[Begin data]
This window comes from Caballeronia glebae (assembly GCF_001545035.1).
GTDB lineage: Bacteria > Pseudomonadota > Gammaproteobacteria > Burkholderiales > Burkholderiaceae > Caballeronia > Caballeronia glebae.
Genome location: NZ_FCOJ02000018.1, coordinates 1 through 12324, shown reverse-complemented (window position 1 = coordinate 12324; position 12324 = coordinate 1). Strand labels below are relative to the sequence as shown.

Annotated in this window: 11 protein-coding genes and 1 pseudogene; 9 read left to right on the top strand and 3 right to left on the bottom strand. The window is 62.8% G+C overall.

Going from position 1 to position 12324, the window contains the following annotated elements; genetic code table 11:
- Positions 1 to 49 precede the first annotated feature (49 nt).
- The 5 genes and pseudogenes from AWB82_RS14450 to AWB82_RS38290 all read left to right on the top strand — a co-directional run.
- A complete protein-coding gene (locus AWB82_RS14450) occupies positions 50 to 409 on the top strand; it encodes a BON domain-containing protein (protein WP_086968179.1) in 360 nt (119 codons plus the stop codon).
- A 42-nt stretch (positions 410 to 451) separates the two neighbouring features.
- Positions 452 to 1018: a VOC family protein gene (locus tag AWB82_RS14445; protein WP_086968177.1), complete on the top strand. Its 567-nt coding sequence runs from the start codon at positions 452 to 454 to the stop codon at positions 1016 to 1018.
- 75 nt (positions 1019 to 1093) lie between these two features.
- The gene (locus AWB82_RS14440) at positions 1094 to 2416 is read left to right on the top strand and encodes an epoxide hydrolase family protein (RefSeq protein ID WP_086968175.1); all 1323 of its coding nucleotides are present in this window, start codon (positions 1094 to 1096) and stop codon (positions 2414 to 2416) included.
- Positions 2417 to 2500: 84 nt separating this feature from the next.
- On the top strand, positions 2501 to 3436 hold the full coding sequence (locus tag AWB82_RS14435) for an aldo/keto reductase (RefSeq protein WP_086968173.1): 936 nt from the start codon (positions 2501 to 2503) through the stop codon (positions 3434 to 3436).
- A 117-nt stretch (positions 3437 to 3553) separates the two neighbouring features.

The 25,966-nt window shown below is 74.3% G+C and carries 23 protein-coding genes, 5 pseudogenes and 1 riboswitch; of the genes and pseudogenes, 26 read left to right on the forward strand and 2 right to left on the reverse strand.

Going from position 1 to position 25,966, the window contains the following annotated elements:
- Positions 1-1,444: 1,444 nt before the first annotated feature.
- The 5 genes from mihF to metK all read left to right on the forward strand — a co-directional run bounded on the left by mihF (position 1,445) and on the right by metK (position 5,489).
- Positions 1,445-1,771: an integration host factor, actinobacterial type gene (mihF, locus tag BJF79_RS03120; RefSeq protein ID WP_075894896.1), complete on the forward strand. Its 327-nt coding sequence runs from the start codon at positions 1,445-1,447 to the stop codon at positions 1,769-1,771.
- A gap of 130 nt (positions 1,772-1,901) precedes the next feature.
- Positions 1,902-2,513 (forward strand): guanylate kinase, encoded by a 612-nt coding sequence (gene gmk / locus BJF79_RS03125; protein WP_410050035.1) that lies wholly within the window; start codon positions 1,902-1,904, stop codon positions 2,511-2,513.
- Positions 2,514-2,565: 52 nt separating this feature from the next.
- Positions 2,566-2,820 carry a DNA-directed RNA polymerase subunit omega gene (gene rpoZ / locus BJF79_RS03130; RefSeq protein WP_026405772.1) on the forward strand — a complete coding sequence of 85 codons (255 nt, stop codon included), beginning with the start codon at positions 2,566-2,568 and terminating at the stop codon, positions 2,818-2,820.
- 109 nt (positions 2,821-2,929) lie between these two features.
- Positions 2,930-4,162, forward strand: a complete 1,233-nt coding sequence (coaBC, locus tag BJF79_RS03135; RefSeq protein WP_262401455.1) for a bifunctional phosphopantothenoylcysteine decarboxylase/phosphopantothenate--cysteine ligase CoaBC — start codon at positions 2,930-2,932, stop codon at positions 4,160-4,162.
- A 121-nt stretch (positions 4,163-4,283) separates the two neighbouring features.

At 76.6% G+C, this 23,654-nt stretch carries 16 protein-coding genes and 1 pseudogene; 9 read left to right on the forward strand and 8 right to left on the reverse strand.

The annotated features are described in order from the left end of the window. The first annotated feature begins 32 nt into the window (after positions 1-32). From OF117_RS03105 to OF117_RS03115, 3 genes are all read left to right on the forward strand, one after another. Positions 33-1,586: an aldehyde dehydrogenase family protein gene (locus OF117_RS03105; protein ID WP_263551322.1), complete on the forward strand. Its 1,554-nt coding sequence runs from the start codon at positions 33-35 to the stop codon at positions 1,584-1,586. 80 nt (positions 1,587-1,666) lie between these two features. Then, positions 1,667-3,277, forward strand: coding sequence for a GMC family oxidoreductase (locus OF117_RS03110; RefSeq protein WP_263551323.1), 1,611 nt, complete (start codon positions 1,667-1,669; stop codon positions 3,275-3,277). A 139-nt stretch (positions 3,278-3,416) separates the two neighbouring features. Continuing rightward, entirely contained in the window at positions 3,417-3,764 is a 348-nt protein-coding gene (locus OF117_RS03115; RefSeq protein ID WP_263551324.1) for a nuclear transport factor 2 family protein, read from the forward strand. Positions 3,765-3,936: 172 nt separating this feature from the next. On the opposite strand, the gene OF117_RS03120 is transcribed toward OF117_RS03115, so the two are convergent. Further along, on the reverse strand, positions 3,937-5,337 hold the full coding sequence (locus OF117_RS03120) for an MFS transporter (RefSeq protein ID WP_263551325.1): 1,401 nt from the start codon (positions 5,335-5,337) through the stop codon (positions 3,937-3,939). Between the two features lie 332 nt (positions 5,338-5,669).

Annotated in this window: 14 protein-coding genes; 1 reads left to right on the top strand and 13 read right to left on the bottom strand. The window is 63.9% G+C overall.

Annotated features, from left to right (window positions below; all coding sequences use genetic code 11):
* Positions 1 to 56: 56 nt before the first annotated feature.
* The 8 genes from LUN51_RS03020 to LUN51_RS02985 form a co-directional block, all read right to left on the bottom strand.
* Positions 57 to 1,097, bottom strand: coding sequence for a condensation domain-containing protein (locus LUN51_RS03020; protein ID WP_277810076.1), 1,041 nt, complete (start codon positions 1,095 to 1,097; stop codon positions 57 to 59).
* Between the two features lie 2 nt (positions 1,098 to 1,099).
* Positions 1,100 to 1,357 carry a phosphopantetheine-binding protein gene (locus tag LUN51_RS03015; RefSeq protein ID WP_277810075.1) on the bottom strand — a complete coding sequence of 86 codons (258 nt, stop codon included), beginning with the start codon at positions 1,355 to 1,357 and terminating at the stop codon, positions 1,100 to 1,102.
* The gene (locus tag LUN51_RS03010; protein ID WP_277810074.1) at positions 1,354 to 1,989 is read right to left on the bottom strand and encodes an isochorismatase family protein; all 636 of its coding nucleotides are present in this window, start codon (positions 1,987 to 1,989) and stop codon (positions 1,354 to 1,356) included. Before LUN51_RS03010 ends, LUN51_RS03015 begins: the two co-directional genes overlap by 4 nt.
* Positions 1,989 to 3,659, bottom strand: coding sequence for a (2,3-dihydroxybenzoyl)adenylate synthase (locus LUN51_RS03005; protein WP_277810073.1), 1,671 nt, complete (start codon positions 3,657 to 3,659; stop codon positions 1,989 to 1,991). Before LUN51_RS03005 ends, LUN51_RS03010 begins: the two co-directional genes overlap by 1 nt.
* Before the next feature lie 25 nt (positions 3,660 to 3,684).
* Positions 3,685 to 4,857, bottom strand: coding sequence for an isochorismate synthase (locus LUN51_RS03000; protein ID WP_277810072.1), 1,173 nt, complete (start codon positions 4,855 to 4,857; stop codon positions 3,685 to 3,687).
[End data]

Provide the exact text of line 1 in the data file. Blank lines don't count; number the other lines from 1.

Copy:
This window comes from Caballeronia glebae (assembly GCF_001545035.1).